Once More on William of Malmesbury

We have discussed William of Malmesbury’s contribution to Slavic mythology here.  So why come back to this text?  Well, the thing is, it’s not entirely clear that this text has anything to do with Slavs…  The text talks about two tribes: Vindelici and Leutici, of whom the Vindelici worship “fortune”.  The  Leutici have been interpreted as the Veleti/Luticians.  But what of the Vindelici?  It is, after all, the Vindelici who worshipped fortune not the Leutici…


The answer given seems to be “some other Polabian” Slavic tribe.  Wends of some other type.  One suggestion was that these were the Rugians, those worshippers of Svantovit of Arkona.  The reference to the horn of plenty in the passage would seem to confirm that (although the cornucopia is hardly a Slavic invention).  On the other hand, there are two issues here:

First, is the name Vindelici – this is a name that our readers should already be familiar with.  We wrote about them here when discussing Strabo and here when discussing certain Slavs.  They were the ones who lived on the River Lech and were attacked by Tiberius.  But, these Vindelici were Celts… or so we are told.  So is William of Malmesbury just confusing some Wendish/Slavic tribe with the Vindelici of old?

Second, there is the reference to the Suevi.  Henry III, we are told by William, “subdued the Vindelici and the Leutici, and the other nations bordering on the Suevi, who alone, even to the present day lust for the pagan superstitions.”  But the Suevi, if by these we mean the Schwaben, were, at the time, nowhere near the Slavs.  On the East they bordered Bavarians, on the North the Franks and Thuringians…  Of course, back in Tiberius’ day, the Vindelici would have lived right next to – what would later become Suebia/Allemania.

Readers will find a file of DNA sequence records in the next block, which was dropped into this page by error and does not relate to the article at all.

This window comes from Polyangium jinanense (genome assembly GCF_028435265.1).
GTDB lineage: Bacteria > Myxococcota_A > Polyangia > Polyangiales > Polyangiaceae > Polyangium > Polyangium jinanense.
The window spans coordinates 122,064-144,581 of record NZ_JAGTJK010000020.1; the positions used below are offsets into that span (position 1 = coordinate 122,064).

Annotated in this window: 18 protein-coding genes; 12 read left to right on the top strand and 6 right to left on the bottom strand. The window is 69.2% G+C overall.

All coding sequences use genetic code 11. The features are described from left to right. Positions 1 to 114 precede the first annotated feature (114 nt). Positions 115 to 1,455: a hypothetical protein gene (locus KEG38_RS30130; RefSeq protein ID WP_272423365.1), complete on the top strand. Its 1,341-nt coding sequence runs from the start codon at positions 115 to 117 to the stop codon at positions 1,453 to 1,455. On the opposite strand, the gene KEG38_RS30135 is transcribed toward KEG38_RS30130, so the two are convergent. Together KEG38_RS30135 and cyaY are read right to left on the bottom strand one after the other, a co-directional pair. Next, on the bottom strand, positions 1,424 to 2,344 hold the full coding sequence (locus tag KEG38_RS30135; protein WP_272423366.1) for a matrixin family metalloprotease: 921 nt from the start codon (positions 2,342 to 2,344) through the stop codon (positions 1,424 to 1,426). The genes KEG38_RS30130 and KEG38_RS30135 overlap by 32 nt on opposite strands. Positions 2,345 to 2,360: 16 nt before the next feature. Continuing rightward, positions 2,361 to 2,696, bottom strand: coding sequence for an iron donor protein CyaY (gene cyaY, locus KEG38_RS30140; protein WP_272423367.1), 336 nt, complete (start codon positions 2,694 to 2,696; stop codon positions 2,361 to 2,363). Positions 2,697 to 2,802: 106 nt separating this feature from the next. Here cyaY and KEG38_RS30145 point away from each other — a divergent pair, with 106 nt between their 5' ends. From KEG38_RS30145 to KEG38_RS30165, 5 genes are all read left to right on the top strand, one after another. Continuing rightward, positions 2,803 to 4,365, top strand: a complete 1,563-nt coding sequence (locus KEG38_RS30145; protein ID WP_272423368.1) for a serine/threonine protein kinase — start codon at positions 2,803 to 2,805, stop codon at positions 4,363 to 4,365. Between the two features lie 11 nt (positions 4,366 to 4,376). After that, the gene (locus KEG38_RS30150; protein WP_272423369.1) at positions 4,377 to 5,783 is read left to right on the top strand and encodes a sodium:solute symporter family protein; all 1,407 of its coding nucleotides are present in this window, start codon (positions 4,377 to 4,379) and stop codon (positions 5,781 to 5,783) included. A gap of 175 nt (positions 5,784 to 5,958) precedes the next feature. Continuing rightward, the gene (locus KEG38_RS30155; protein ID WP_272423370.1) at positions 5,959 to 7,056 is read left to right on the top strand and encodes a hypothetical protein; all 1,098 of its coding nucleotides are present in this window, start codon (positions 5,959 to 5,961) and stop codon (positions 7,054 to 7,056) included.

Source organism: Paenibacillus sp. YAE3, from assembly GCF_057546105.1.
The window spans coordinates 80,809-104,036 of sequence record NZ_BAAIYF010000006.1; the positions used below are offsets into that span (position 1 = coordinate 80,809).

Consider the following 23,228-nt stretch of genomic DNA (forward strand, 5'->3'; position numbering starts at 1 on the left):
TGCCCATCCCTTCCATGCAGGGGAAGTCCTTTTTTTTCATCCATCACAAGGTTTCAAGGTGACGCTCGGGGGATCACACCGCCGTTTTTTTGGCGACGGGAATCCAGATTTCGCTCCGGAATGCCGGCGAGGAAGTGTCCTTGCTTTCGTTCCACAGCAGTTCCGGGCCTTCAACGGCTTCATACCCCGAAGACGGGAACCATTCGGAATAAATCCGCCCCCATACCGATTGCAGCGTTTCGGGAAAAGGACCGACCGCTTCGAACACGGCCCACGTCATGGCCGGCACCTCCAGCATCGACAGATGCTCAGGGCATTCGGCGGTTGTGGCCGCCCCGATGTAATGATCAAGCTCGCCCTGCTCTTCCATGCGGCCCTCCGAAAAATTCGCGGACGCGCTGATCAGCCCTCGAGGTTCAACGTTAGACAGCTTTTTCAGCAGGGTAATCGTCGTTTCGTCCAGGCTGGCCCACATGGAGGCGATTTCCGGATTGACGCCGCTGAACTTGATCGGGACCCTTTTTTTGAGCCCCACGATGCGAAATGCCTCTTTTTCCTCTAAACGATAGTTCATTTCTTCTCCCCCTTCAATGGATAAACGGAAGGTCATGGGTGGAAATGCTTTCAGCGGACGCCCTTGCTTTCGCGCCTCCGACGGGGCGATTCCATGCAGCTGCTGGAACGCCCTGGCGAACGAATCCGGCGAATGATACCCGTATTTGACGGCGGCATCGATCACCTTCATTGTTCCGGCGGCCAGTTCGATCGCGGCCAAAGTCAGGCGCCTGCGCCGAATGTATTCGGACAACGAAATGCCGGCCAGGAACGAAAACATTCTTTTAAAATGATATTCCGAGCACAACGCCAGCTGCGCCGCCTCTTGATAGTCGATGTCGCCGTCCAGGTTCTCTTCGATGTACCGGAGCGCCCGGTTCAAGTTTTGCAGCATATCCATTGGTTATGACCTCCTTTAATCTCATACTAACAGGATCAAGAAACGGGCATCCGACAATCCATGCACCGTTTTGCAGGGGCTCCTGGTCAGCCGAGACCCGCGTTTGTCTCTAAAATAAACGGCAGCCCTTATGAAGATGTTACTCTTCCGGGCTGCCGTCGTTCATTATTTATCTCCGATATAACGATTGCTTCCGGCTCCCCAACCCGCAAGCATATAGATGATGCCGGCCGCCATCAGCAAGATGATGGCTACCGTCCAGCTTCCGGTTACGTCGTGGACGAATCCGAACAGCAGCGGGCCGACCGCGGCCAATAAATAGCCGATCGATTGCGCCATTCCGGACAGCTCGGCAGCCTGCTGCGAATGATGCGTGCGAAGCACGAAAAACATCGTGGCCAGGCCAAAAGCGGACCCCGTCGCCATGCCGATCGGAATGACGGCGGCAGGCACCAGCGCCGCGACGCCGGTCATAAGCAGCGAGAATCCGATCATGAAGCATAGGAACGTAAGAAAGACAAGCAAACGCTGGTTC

So what is the solution to this puzzle?

Were Vindelici still neighbors of the Schwaben in the 11th century – a thousand years after Tiberius allegedly finished them off at Lake Veneticus (i.e., Bodensee)?  Was the name Vindelici transferred to some other tribe?  Did William make a mistake?  Was there another tribe of Vindelici – independently bearing that name?

Or was the relation of the Vindelici and Suevi a little bit more complicated?  Were, perhaps the Vndelici also Suevi or, perhaps at least Suavi?  Did they get up after their rout by Tiberius and heard North?  Nestor does say that the Vlachs persecuted the Slavs and that was when the Slavs headed North… Could that memory have survived 1,000 years somehow despite the fact that the Slavic culture was at the time illiterate?  It seems unlikely.  And yet…

And who are these Suevi?  Could they be the North Suevi that we talked about here?  Or perhaps they are instead Slavs and William just confused the two concepts…


Holy Horse of… Svantovit?

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July 1, 2015

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  1. Pingback: Were There Vandals in Poland? – Part II | In Nomine Jassa

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